Table 1 Specific primers used for RT-PCR


All data are reported as mean ± standard deviation (SD). A one-way ANOVA test was used among multiple groups, while Tukey’s post hoc test was used to determine the difference between any two groups using the SPSS software (SPSS Inc., Chicago, IL, USA). A p value < 0.05 was considered statistically significant.


Preparation of ASC

The colonization of spindle-shaped cells from ASCs begins in day 5. Cells were examined at passage 3 by flow cytometry and showed negative of CD14, CD34, and CD 45. Markers of CD13, CD29, CD73, CD90, and CD105 were 100%, 99.89%, 92.64%, 100%, and 90.15% positive, which corresponded to the definition of mesenchymal stem cells according to ISCT (Fig. 1). The isolated cells from those isolated from the fat tissue aspirates could be differentiated to form adipocytes, chondrocytes, and osteocytes when the appropriate growth factors were added (Fig. 2).

Fig. 1

Identification of surface markers on human adipose-derived stem cells (hASCs). The surface markers including CD14, CD34, CD73, CD105, CD13, CD29, CD45, and CD90 were analyzed by flow cytometry, and the numbers were indicated as G-mean values. Each experiment was performed at least three times

Fig. 2

Multilineage differentiation of human ASCs. a Adipogenesis was detected using Oil Red O staining, b osteogenesis was detected using Alizarin red S staining, and c chondrogenesis was detected using Alcian blue. Scale bars = 100 μm

Cell preparation of ASC-iPSCs

The third passage of ASCs was utilized to reprogram to ASC-iPSCs. SSEA-4, Tra-81, and Nanog proteins were all expressed in ASC-iPSCs by immunofluorescence, indicating the embryonic state of the cells (Fig. 3). RT-PCR showed expression of OCT-4 SOX-2, c-Myc, KLF4, and Nanog, whereas the control was all negative (Fig. 4a). Teratoma formation was observed at week 14 of implantation. The histology of specimen revealed formation of ectoderm, mesoderm, and endoderm (Fig. 4b). These evidences suggested the capability of retroviral transfection from ASC to ASC-iPSCs.

Fig. 3

a The morphology and embryoid body of iPSCs under a phase contrast and fluorescence microscope. b Expression of SSEA-4, Tra-81, and Nanog protein demonstrate the successful induction of iPSCs from ASCs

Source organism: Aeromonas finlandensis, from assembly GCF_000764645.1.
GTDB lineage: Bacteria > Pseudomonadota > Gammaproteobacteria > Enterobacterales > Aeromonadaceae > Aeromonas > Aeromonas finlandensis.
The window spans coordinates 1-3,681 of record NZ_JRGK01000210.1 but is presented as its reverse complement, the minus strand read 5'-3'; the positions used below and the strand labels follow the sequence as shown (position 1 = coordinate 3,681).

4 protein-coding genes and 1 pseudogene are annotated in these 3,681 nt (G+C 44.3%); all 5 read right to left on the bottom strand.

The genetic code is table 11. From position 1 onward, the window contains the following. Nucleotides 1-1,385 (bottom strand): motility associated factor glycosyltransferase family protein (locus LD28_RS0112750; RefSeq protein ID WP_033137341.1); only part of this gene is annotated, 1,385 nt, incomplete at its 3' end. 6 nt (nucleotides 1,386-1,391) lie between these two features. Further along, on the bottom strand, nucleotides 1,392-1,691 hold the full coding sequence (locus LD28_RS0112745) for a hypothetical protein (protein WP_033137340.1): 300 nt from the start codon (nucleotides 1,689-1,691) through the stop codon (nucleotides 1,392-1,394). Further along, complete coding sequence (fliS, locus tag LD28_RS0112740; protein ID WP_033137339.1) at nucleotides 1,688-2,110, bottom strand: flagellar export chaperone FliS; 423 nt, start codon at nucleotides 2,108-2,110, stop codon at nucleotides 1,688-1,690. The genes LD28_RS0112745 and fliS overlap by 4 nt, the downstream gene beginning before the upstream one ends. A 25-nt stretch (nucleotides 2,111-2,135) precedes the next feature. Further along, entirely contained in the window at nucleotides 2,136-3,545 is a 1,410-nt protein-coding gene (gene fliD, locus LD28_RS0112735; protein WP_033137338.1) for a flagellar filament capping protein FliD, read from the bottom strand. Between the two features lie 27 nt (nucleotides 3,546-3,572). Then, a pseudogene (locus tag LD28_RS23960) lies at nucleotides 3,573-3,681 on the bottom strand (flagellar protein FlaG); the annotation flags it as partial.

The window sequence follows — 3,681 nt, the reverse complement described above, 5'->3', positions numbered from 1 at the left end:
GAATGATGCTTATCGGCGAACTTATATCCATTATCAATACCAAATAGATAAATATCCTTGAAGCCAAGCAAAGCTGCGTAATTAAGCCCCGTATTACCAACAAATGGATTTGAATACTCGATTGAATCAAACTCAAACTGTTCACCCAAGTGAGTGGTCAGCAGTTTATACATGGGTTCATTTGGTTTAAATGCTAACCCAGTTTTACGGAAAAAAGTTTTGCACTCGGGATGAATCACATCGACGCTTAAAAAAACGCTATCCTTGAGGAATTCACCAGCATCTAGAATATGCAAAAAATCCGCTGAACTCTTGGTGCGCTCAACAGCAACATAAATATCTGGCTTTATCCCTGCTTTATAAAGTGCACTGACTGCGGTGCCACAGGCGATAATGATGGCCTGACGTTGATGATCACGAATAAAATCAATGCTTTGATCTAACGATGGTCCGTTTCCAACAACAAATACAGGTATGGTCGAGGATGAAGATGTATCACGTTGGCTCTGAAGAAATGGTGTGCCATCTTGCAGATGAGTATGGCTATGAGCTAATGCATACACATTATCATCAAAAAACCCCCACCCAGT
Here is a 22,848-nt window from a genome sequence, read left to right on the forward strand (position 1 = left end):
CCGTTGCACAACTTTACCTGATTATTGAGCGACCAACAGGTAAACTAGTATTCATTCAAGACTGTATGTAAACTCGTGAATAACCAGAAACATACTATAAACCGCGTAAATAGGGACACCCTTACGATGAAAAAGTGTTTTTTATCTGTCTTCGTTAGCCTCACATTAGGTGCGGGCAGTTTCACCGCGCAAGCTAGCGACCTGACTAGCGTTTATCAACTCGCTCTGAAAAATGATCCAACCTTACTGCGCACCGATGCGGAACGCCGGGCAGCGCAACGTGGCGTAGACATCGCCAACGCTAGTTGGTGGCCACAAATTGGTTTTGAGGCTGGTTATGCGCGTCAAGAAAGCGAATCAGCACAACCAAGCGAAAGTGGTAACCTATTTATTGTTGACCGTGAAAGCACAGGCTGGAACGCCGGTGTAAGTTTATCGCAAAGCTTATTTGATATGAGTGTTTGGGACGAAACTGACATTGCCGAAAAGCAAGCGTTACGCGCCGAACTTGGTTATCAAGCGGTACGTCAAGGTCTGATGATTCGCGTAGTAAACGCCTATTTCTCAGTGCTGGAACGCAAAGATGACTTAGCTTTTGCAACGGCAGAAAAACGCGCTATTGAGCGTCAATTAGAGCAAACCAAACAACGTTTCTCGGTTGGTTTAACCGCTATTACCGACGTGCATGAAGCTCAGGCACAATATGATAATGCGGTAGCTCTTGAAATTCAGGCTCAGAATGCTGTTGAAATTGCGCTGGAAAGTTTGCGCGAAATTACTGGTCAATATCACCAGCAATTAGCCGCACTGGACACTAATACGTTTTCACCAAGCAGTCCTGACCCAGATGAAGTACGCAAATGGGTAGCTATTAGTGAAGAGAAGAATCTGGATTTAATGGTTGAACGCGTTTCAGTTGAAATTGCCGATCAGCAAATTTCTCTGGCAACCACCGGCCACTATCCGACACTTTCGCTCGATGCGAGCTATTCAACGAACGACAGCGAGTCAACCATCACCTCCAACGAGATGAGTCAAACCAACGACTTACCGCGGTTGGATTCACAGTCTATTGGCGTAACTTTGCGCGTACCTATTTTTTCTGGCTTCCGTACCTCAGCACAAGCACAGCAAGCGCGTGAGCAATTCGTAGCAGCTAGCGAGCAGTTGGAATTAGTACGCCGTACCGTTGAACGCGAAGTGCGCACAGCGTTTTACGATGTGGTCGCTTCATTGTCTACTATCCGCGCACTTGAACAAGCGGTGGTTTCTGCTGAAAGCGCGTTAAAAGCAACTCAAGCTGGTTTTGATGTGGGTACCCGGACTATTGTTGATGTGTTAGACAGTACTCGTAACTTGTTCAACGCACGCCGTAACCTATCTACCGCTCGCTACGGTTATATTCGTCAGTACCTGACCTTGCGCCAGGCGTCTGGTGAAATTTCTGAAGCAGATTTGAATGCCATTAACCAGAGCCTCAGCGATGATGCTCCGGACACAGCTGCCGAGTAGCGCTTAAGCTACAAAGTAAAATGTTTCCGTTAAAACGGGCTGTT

Fig. 4

a RT-PCR analysis to identify the stemness gene from iPSCs, including Oct-4, Sox2, c-Myc, Klf4, and Nanog. 1 = experimental group; 2 = control group. b Identification of teratoma with H&E staining. The structures of the ectoderm, mesoderm, and endoderm were present in the teratoma

In vivo differentiation

Before in vivo implantation, 1 × 106 cells were seeded onto each cryogel scaffold for 3 days followed by osteo-induction medium for 14 days. At weeks 4 and 8, the scaffolds were retrieved for gross examination, histology, and RT-PCR. One of the crucial characteristics of scaffold is timely degradation to be replaced by migrated cells and surrounding apparatus. From gross examination, the cryogel scaffold provides good stability and degradation with time in vivo.


The histological evaluation validates the number of osteoblasts in the ASC-iPSC group was higher compared with that in the ASC group in week 8. ASCs showed osteogenic differentiation in week 4 but with limited osteoid secretion, cell expansion, and osteogenic differentiation in week 8, which corresponded to the following results in genetic expression. As for ASC-iPSCs, the level of osteogenic differentiation was similar with ASCs in week 4. In week 8, the ASC-iPSCs differentiate into bone tissue with the existence of osteoids with osteoblasts in the bone matrix, conforming to the osteogenic differentiation in cryogel scaffold (Fig. 5).

Fig. 5

ALP-stained sections 4- and 8-week post-implantation showed lesser osteogenic differentiation in a the ASC group than in b the ASC-iPSC group. In the ASC-iPSC group, more ALP activity was found at 8 weeks in the central area compared with control ASC groups. c Quantification of ALP-positive pixels within the region of interest (**p < 0.01)